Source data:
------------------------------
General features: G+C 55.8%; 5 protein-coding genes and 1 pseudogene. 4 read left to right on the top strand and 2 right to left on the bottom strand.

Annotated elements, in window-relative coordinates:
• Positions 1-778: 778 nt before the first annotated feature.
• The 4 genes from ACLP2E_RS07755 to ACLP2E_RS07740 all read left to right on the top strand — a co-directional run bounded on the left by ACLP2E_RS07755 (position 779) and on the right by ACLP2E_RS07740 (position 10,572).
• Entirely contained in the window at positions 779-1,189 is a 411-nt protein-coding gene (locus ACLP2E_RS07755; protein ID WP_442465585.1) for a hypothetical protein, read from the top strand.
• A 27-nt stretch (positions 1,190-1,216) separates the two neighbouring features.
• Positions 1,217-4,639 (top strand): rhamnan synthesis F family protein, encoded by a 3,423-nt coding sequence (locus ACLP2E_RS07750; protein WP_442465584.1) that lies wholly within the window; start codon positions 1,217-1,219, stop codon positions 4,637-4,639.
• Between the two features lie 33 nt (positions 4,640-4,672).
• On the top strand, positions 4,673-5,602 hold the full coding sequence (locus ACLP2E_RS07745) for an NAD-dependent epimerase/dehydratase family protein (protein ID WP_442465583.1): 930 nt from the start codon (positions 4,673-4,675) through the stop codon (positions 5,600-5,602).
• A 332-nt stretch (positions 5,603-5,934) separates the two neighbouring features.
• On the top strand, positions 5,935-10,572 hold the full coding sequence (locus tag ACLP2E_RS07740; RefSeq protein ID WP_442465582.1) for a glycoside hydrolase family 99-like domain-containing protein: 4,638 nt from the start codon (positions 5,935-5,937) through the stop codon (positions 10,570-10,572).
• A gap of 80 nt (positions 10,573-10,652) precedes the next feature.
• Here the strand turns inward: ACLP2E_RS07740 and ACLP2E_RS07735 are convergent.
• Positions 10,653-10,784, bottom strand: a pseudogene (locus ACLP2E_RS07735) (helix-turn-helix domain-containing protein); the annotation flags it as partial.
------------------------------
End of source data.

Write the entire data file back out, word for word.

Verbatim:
General features: G+C 55.8%; 5 protein-coding genes and 1 pseudogene. 4 read left to right on the top strand and 2 right to left on the bottom strand.

Annotated elements, in window-relative coordinates:
• Positions 1-778: 778 nt before the first annotated feature.
• The 4 genes from ACLP2E_RS07755 to ACLP2E_RS07740 all read left to right on the top strand — a co-directional run bounded on the left by ACLP2E_RS07755 (position 779) and on the right by ACLP2E_RS07740 (position 10,572).
• Entirely contained in the window at positions 779-1,189 is a 411-nt protein-coding gene (locus ACLP2E_RS07755; protein ID WP_442465585.1) for a hypothetical protein, read from the top strand.
• A 27-nt stretch (positions 1,190-1,216) separates the two neighbouring features.
• Positions 1,217-4,639 (top strand): rhamnan synthesis F family protein, encoded by a 3,423-nt coding sequence (locus ACLP2E_RS07750; protein WP_442465584.1) that lies wholly within the window; start codon positions 1,217-1,219, stop codon positions 4,637-4,639.
• Between the two features lie 33 nt (positions 4,640-4,672).
• On the top strand, positions 4,673-5,602 hold the full coding sequence (locus ACLP2E_RS07745) for an NAD-dependent epimerase/dehydratase family protein (protein ID WP_442465583.1): 930 nt from the start codon (positions 4,673-4,675) through the stop codon (positions 5,600-5,602).
• A 332-nt stretch (positions 5,603-5,934) separates the two neighbouring features.
• On the top strand, positions 5,935-10,572 hold the full coding sequence (locus tag ACLP2E_RS07740; RefSeq protein ID WP_442465582.1) for a glycoside hydrolase family 99-like domain-containing protein: 4,638 nt from the start codon (positions 5,935-5,937) through the stop codon (positions 10,570-10,572).
• A gap of 80 nt (positions 10,573-10,652) precedes the next feature.
• Here the strand turns inward: ACLP2E_RS07740 and ACLP2E_RS07735 are convergent.
• Positions 10,653-10,784, bottom strand: a pseudogene (locus ACLP2E_RS07735) (helix-turn-helix domain-containing protein); the annotation flags it as partial.